The emptiness and the epoché in Husserl

03 Aug

If there is any similarity between the Husserlian epoché and the methodical doubt ofConscienciaPleiadeana Descartes, it is simple appearance, for the epoché (put in brackets) served for Husserl to enter the core of the appearances of things to consciousness.

Thus this supposed resemblance between the two philosophers does not authorize it to mean that the epoché, in putting the world aside, doubts the existence of things, and this doubt will lead to idealism, with the critique of “pure” Reason of Kant and others That there will come a dualism between the objective and subjective worlds.
With Husserl’s epoché one does not properly pretend to doubt the existence of the world and its objects, much less to reject the intuition we have to know it, reducing consciousness to some kind of transcendence.

The world will be anchored only in the aspect as it presents itself in consciousness “eeduced to consciousness”, as we have already argued here, Husserl’s phenomenological method promotes a revision in the Cartesian cogito.

The Husserlian method of phenomenological reduction brings with it other notions that must be presented here: the transcendent and the transcendental, being the transcendent, the consciousness as Husserl sees it, is the everyday and habitual perception we have of the things of the world, not a chair But this chair, this tree, this book, so the transcendental “is the perception that consciousness has of itself” (Brazilian Philosohpy dictionary ABBAGNANO, 2000, p. 973).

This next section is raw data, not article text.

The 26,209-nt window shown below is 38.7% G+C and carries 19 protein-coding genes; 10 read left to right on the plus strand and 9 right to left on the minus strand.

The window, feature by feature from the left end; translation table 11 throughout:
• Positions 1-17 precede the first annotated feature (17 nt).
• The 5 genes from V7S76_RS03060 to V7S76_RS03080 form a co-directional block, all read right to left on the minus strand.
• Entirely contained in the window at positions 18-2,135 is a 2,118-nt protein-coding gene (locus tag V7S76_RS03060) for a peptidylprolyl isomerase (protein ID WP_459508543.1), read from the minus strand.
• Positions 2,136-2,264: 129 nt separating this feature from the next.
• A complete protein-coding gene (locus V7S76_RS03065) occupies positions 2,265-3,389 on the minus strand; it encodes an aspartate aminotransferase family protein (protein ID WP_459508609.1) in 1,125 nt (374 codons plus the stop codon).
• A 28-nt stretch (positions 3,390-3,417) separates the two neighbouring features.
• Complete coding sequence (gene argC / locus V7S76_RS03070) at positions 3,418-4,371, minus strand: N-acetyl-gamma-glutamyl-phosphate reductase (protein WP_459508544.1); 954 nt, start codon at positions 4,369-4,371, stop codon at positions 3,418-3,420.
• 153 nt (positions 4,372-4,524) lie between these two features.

One can then say that “the transcendent is the outer world” while the transcendental “is the inner world” of consciousness (HUSSERL, 2008, p.18), thus redefined the notions of noema and noesis, since they existed in antiquity .
This emptiness to apprehend the object, since it happens in ‘pure consciousness’ or ‘transcendental’, it is the experiences entirely lose their psychological and existential character to preserve only the pure relation of the fully purified subject to the object as conscious, and this is To uncover, to know.
There is a distinction between the perceived object and the noema: “the noema is distinct from the object itself, which is the thing, eg the object of the tree’s perception is the tree, but the noema of that perception is the complex of predicates And ways of being given by experience. ” (Brazilian Philosohpy dictionary ABBAGNANO, 2000, p.724).
To what extent this experience can be “transcendental” is the ultimate question.



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